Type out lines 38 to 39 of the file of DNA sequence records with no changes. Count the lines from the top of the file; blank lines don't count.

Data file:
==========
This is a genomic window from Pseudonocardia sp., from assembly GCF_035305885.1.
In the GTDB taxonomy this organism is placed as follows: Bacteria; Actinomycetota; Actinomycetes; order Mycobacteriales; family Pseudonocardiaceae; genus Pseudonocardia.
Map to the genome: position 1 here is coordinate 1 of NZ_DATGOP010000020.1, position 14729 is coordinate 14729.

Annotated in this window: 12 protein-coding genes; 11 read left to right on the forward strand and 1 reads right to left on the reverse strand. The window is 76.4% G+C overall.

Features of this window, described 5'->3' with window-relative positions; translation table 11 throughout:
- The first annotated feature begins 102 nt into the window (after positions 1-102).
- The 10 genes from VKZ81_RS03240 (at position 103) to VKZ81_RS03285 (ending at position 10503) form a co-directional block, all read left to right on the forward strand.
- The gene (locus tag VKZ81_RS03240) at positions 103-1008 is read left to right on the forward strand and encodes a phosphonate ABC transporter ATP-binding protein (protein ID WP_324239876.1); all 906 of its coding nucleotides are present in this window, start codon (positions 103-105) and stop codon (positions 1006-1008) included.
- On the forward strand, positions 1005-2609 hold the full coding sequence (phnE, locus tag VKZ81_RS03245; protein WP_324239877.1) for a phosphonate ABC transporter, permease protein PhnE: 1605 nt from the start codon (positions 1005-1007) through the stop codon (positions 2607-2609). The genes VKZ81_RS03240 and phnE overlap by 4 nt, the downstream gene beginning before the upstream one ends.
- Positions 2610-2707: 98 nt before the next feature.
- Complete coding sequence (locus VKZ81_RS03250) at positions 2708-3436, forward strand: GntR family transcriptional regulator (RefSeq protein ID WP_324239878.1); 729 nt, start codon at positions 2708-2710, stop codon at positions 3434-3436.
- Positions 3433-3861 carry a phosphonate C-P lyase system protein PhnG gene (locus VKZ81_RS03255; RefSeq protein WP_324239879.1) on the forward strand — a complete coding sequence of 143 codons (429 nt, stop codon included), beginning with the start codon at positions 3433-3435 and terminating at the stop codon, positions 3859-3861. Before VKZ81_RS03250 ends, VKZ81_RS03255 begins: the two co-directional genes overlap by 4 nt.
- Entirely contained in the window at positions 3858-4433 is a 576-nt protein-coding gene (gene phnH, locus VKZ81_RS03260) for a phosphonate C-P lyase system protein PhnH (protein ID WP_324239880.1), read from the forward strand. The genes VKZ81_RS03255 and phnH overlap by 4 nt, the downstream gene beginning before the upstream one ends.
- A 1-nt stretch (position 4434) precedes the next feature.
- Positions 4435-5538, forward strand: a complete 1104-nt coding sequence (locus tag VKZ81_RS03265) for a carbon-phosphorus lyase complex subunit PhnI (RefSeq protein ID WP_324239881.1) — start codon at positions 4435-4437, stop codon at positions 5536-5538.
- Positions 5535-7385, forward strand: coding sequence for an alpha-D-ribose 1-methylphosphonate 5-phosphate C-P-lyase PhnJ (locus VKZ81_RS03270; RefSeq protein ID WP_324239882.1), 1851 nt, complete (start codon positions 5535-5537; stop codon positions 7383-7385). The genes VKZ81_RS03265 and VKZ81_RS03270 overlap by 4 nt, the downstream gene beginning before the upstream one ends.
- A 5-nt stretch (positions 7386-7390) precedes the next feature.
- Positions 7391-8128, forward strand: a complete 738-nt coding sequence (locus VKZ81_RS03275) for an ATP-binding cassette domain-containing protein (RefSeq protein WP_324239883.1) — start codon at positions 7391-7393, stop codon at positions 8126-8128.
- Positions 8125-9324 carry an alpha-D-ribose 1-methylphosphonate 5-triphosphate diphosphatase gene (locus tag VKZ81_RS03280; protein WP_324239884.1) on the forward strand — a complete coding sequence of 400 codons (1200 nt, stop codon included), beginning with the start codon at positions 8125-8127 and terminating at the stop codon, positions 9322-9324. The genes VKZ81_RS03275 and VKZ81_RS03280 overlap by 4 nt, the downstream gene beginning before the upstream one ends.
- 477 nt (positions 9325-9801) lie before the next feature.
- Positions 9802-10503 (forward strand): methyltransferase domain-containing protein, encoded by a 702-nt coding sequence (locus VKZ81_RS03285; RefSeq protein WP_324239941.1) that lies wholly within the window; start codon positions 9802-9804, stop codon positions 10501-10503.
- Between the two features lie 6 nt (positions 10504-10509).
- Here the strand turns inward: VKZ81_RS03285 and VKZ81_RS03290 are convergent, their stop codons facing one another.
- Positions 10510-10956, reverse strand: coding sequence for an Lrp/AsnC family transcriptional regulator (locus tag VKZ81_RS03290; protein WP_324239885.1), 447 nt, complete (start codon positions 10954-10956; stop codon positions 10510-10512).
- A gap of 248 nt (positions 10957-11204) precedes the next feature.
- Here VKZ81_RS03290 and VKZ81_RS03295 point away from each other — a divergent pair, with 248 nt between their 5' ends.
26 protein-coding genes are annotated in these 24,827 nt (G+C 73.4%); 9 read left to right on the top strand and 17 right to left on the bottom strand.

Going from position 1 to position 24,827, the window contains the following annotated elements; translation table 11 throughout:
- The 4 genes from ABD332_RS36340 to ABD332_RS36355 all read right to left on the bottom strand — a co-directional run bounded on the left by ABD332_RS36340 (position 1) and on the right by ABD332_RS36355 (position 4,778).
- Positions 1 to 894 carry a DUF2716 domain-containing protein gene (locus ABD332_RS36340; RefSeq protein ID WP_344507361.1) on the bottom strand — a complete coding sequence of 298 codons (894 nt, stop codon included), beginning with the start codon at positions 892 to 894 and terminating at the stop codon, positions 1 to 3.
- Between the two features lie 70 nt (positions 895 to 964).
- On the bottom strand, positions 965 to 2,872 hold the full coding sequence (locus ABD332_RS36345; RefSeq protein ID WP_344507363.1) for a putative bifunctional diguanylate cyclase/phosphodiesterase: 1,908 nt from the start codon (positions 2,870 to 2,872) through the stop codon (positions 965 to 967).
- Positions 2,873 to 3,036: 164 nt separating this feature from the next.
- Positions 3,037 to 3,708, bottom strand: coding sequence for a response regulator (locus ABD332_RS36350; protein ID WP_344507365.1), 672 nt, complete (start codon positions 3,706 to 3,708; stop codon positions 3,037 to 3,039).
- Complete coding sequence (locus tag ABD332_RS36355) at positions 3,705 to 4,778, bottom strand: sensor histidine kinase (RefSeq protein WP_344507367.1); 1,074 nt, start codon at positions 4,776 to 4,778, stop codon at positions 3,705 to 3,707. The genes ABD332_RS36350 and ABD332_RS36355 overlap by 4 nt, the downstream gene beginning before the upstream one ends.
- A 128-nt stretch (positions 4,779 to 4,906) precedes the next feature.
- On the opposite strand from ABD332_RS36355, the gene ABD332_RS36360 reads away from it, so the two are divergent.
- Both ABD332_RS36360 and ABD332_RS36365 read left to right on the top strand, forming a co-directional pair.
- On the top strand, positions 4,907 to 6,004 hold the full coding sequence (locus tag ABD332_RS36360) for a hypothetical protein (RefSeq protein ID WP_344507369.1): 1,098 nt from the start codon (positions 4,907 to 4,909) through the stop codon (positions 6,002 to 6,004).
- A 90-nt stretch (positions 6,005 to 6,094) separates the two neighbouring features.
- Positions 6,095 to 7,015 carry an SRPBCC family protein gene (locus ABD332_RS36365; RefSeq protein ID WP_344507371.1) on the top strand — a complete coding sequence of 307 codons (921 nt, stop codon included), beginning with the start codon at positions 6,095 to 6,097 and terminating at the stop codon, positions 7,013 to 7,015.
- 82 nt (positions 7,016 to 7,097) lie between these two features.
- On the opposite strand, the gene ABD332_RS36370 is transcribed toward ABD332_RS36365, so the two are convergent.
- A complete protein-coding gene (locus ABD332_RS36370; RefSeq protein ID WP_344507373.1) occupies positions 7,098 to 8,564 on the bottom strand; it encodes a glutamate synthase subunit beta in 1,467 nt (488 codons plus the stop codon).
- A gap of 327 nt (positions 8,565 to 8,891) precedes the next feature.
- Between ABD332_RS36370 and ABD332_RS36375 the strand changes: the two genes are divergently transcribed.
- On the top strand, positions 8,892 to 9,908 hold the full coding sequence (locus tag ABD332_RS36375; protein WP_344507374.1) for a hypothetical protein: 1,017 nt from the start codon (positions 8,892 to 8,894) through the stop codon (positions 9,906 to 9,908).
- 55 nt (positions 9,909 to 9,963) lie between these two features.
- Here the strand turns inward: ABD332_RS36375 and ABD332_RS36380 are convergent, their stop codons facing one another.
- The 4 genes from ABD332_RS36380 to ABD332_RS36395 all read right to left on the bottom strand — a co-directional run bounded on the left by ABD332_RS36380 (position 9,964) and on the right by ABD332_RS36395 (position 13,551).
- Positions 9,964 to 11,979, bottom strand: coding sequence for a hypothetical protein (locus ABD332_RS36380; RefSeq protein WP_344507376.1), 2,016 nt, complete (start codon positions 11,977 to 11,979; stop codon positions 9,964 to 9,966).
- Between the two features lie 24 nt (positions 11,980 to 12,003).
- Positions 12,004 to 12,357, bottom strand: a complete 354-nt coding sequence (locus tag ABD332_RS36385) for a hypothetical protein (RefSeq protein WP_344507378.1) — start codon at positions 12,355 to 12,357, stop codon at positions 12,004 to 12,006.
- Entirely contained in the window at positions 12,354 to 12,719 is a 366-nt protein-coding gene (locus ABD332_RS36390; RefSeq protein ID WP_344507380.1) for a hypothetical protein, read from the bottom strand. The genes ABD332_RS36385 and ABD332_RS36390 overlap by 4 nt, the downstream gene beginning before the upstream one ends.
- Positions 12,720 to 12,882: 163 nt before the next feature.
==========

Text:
- Both ABD332_RS36360 and ABD332_RS36365 read left to right on the top strand, forming a co-directional pair.
- On the top strand, positions 4,907 to 6,004 hold the full coding sequence (locus tag ABD332_RS36360) for a hypothetical protein (RefSeq protein ID WP_344507369.1): 1,098 nt from the start codon (positions 4,907 to 4,909) through the stop codon (positions 6,002 to 6,004).